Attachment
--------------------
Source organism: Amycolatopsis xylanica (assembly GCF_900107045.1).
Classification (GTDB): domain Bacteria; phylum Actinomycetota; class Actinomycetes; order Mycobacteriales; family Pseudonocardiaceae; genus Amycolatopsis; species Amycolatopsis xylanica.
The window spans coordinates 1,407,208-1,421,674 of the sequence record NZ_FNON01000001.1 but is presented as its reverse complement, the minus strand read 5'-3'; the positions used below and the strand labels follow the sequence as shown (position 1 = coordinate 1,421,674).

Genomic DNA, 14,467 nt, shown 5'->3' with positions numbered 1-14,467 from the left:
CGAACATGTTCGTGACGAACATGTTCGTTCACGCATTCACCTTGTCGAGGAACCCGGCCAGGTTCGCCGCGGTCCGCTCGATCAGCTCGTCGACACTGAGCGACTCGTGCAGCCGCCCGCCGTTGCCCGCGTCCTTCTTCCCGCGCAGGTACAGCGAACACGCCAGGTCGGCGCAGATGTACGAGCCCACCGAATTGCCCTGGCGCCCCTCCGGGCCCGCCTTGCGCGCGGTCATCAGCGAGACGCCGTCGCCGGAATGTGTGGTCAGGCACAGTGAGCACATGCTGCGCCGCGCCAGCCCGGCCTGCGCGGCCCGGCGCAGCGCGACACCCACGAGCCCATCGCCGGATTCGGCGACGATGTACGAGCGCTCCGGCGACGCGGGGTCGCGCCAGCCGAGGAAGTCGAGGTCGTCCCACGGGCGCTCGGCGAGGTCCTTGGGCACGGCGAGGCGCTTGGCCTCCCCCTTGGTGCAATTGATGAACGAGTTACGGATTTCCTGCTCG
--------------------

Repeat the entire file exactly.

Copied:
Source organism: Amycolatopsis xylanica (assembly GCF_900107045.1).
Classification (GTDB): domain Bacteria; phylum Actinomycetota; class Actinomycetes; order Mycobacteriales; family Pseudonocardiaceae; genus Amycolatopsis; species Amycolatopsis xylanica.
The window spans coordinates 1,407,208-1,421,674 of the sequence record NZ_FNON01000001.1 but is presented as its reverse complement, the minus strand read 5'-3'; the positions used below and the strand labels follow the sequence as shown (position 1 = coordinate 1,421,674).

Genomic DNA, 14,467 nt, shown 5'->3' with positions numbered 1-14,467 from the left:
CGAACATGTTCGTGACGAACATGTTCGTTCACGCATTCACCTTGTCGAGGAACCCGGCCAGGTTCGCCGCGGTCCGCTCGATCAGCTCGTCGACACTGAGCGACTCGTGCAGCCGCCCGCCGTTGCCCGCGTCCTTCTTCCCGCGCAGGTACAGCGAACACGCCAGGTCGGCGCAGATGTACGAGCCCACCGAATTGCCCTGGCGCCCCTCCGGGCCCGCCTTGCGCGCGGTCATCAGCGAGACGCCGTCGCCGGAATGTGTGGTCAGGCACAGTGAGCACATGCTGCGCCGCGCCAGCCCGGCCTGCGCGGCCCGGCGCAGCGCGACACCCACGAGCCCATCGCCGGATTCGGCGACGATGTACGAGCGCTCCGGCGACGCGGGGTCGCGCCAGCCGAGGAAGTCGAGGTCGTCCCACGGGCGCTCGGCGAGGTCCTTGGGCACGGCGAGGCGCTTGGCCTCCCCCTTGGTGCAATTGATGAACGAGTTACGGATTTCCTGCTCG